The Writer's Debt

Keep Going…

Clément Renaud, [email protected],

The merging of oral and writing practices lead us to forget what the real difference between the both are. A good example is the email writing culture. With its endless signatures and robotic politeness, it feels stuck somewhere between the flowery language of epistolary exchanges in the 19th century and the cold tone of administrative interactions. “Sincerely, best regards”. For anyone who interact with Asians, the lively chat culture is refreshing and made even better by the total absence of emails. Chat groups are the new way to socialise, discuss, decide, pay, lend, meet, organise, etc.

One of the big difference is that a chat automatically demands action. I will avoid reading a long bullet point list with important words in bold, while I will be willing to answer a simple and well-formulated question. The price of reading is too high.

These days, the economy of writing has been reversed. Writing is more costly for the reader than for the writer. The power is in the reader’s hands. In many cases, writers pay to be read - with major examples like advertisement or academia. Their main role to produce reactions from the readers. Most writings reflects only the writer’s investment. How much words in how much time?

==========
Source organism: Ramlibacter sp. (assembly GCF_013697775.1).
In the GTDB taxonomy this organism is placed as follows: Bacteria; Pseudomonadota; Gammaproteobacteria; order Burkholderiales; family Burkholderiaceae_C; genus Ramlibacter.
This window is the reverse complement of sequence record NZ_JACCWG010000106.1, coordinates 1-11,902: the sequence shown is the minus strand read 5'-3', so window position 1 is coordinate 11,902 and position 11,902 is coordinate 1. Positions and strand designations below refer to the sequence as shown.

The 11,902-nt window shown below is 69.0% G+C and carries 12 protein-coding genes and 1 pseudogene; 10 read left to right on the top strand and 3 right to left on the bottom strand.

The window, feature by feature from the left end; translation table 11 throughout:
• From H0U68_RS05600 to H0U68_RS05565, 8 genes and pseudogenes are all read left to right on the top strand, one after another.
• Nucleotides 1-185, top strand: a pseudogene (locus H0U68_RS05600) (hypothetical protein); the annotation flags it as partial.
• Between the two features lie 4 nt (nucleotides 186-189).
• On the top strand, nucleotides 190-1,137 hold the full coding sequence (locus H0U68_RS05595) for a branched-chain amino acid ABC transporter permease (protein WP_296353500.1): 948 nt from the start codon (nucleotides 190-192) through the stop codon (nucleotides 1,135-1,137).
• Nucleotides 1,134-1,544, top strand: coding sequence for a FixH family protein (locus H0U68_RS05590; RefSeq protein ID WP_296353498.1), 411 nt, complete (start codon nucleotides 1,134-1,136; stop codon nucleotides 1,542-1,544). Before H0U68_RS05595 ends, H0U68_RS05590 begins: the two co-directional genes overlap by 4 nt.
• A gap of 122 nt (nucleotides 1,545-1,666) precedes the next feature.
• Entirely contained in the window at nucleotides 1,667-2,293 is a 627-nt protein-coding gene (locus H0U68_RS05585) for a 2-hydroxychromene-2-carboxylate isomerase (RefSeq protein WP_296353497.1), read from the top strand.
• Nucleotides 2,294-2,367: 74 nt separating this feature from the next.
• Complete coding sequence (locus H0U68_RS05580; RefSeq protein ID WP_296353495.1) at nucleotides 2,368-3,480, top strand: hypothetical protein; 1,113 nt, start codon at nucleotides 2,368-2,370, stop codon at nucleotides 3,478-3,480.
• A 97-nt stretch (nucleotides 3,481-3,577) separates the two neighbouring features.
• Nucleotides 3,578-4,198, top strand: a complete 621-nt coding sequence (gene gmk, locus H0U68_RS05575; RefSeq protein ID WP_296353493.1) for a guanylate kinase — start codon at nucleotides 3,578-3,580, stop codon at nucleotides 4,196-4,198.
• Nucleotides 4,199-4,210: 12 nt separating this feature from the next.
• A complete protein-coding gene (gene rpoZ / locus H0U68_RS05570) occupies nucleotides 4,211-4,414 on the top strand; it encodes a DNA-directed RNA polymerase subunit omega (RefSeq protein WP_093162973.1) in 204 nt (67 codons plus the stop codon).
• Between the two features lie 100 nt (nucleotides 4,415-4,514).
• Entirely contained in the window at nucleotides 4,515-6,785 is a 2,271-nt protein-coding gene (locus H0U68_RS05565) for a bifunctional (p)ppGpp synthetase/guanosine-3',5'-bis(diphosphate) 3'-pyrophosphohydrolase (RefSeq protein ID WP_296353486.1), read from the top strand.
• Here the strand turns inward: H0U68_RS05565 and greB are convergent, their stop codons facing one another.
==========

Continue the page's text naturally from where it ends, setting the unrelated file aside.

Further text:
One of the important things I learnt from China is that talk is cheap but writings matter. The idea of a general system of interconnected and distributed system where all writings are equal is an illusion. The Internet is just the direct continuation of the institutions of writings that have been built over the centuries.

Writing is about defining truth. Ecclesiastic institutions or banks hold this capacity. Internet platforms too. The power structure isn’t renewed because a larger number of people can write - because what they write does not matter. Nobody will read it. Even if they do, it will get lost because it does not aim at defining truth.

The toxicity of reading still an unthinkable debate, as writing and reading is supposedly the way we humans elevate above our animal condition. Still, the writer’s debt to the reader is becoming a major public health issue. To survive I may need to kill my Amazon Reader’s guilt list. I want a like or retweet button for marketing and money. I want a “DELETE THIS LINK FROM MY LIFE” button for my own sanity. I need an AI to help me decide if that specific writer has invested enough energy in defining truth while he was putting words down.

Before being writers we are readers. We seek for real knowledge. We do the actual work, on the field, asking questions. We started SCALE by sharing links, generating noise from noise, the echo chamber of a spam machine. Now we take time to appreciate the small, the silence.

We commit to write weekly just to keep going. Consolidate ideas, formulate better and of course promote our stuff and what we believe in. In a world of relativeness, we seek truth - and our method is simple: enjoying it!

SCALE 16 is there and there is barely anything in it. Who has time to read anyway?